Guidelines for Working on Heritage Listed Buildings

Here at AJ Scutchings and Son, we’ve been working on a wide range of buildings, structures, and sites for the past 35 years. In that time, we’ve worked on a number of heritage listed sites. Unsurprisingly, the guidelines for doing so are a little different from those on a more standard structure.

We thought it would be interesting to share some of those guidelines with you here, in our latest blog post. Throughout the piece, we will use building, structure, and site largely interchangeably – that’s not to say we think they’re the same thing, but all of our points will be overarching enough for such a generalisation to be justified.

What is a heritage listed building?

An image of Wetsminster Abbey, and example of a heritage listed building

Firstly, let’s clarify exactly what we mean when we say a building is “heritage listed”. Buildings, monuments, and other structures are listed on the National Heritage List if they meet certain requirements. These requirements are usually related to history or architecture and are met if the site is deemed to hold a place of great importance in the country’s heritage.

Effectively, if a building is judged to be of national importance to the United Kingdom’s history or architecture.

Working on the sites

Understandably, when it comes to working on the buildings, structures, or sites, things can get a little tricky. As they’re so protected and, rightly, policed, it is necessary to ensure that anyone carrying out work is fully-qualified and justified in their actions.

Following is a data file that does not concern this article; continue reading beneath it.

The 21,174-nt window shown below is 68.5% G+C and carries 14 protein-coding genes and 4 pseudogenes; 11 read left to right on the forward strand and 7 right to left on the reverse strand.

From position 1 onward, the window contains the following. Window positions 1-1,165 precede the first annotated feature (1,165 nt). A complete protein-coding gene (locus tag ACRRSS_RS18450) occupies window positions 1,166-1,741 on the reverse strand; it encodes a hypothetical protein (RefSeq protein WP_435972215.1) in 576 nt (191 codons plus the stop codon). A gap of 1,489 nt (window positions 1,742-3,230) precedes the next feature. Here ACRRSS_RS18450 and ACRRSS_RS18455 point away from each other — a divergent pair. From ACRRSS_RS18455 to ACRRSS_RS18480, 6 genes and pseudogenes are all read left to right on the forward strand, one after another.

Work may only be carried out on a heritage listed building if it requires repairing or maintenance. Maintaining the original appearance is extremely important, with care and future-proofing being the only permitted motives for work.

Maintenance, repair, and restoration

An image of Rome's Trevi Fountain, the subject of recent restoration work

The primary objective for maintenance work is to keep any deterioration over time to a minimum. Often not the most exciting or individually taxing work, maintenance is a necessity when working with heritage listed buildings and includes regular surveyance and future-proofing.

Repair, however, takes things a step further. It is essential that the materials used in any repair work should be appropriate as a match for that in need of repair. All repairs should also aim to maximize the lifespan of the building in question.

Restoration is also occasionally required, and this process is a far more drastic version of repairing. This is where it gets really difficult, as those in charge need to ensure that any changes made to the building’s appearance retain its heritage and culture.

AJ Scutchings and Son

Generally, we’re not the decision-makers in these cases. We will be approached by someone and given instructions regarding the type of work that needs doing.

If you or someone you know may require any maintenance, repair, or restoration work for a heritage listed building, then please do not hesitate to get in touch. You can call us on 07778 188 952 or fill out one of our online contact forms. We look forward to hearing from you.